I’m not Catholic (I’m exploring) but I took a course on Theology of the Body last summer, and I was the youngest one there. I’m 22, and I’m in discussion groups with women in their 60s, who are telling me that they wish the church had been willing to discuss sex and sexuality when they were my age. They had struggled with shame over something that we were created for, and sometimes the backlash for that is, to use an example from the course, Hugh Heffner’s reaction. And now sex, sexuality, porn, etc, are everyday topics of conversation in our culture. And the church is viewed as trying to stifle that, like its trying to go all the way back to the “hush, we don’t talk about that” attitude of the 40s and 50s.

    I have close friends who are gay, atheist, Muslim, Jewish, whatever, who are totally fascinated by me because I am totally fascinated by Christianity. “How can you be so interested? How can you believe in that? Don’t you know…”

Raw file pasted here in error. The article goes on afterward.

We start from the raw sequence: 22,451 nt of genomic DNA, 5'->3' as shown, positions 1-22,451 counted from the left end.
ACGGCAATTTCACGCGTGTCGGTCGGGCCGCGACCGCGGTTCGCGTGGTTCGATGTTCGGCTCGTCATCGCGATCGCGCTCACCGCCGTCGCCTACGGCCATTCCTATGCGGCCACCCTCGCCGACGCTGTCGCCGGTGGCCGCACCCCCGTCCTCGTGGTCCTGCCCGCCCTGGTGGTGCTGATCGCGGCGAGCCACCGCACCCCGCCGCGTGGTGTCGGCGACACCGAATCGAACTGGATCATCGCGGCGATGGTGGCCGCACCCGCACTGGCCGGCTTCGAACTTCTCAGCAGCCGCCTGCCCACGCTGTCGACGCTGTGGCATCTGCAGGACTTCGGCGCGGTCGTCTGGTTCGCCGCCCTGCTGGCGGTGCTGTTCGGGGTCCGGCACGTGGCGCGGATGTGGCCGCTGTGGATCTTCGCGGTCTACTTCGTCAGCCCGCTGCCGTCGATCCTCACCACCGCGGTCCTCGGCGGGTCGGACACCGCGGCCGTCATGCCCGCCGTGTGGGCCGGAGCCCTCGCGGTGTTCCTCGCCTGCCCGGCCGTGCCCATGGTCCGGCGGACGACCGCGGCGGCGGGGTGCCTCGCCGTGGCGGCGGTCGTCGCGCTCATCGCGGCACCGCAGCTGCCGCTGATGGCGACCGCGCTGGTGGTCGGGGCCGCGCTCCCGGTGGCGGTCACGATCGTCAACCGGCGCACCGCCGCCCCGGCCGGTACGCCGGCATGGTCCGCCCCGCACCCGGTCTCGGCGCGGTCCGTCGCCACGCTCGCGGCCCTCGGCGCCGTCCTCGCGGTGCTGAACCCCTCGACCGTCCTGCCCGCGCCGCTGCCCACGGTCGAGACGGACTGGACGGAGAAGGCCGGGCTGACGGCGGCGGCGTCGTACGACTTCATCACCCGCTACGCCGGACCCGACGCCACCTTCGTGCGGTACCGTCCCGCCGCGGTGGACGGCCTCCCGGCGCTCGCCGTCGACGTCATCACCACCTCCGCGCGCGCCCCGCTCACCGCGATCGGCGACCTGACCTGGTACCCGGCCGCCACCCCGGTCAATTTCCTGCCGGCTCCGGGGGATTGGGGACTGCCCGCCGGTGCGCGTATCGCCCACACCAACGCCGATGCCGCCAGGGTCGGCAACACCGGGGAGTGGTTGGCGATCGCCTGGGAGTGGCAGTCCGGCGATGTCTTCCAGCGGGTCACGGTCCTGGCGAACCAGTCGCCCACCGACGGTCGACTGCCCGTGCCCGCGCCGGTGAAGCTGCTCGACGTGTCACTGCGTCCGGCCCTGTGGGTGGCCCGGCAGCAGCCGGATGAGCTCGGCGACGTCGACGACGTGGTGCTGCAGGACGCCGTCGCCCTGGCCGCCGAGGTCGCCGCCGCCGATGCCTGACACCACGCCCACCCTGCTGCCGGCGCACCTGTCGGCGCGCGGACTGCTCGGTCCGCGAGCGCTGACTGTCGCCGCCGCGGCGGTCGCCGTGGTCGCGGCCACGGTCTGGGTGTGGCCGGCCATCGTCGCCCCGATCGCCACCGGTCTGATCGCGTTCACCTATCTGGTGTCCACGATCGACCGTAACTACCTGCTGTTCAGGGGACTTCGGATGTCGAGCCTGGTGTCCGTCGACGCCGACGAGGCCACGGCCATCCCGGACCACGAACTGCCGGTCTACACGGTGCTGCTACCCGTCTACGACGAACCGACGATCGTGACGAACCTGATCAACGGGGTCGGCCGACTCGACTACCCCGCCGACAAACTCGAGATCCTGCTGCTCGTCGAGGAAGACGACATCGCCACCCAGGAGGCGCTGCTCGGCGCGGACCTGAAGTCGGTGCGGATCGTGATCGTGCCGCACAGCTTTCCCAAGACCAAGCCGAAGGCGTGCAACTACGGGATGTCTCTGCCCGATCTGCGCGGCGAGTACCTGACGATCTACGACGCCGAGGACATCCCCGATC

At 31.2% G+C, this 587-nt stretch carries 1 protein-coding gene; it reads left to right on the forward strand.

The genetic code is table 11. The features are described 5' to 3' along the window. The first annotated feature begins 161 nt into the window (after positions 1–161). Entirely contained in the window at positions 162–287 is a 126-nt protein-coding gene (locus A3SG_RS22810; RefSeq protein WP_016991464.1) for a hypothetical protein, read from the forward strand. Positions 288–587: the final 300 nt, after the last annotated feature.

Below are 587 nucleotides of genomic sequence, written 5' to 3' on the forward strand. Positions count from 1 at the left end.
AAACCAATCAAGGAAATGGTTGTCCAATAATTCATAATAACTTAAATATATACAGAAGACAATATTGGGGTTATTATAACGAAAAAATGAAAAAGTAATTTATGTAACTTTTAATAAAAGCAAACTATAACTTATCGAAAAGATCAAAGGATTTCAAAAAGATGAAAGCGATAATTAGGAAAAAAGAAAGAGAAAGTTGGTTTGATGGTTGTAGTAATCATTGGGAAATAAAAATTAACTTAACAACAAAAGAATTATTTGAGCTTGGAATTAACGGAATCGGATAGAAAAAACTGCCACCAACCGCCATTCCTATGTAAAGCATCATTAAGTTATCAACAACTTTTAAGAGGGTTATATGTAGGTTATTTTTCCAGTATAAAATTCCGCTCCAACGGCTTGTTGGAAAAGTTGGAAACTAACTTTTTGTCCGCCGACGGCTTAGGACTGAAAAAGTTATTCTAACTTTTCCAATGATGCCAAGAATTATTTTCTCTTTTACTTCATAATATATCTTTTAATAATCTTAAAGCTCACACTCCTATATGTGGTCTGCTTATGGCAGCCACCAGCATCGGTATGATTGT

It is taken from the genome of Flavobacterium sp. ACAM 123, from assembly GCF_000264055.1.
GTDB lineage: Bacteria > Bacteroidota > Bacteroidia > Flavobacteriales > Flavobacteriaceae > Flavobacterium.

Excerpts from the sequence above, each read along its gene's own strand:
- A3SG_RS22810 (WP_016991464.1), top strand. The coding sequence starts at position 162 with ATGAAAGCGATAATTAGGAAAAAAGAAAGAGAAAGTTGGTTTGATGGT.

I don’t understand how anyone can not be interested in a 2000 year old phenomenon. Sometimes I wish I didn’t believe in it. And yes. I do know the horrible things that church as a whole has done over the years to believers and non-believers alike.
    I also know that half the time when we are told not to do something, we try it, get a huge thrill out of doing something we aren’t supposed to be doing, and then later realize why we should never have done it. Sometimes we really do need to be “liberal” and do some reform, change our positions. And sometimes, even when it looks appealing, we should stay “conservative.”

    So, sorry for the novel-length response. I know I tend to ramble my way around issues, the words “concise” and “precise” mean almost nothing to me.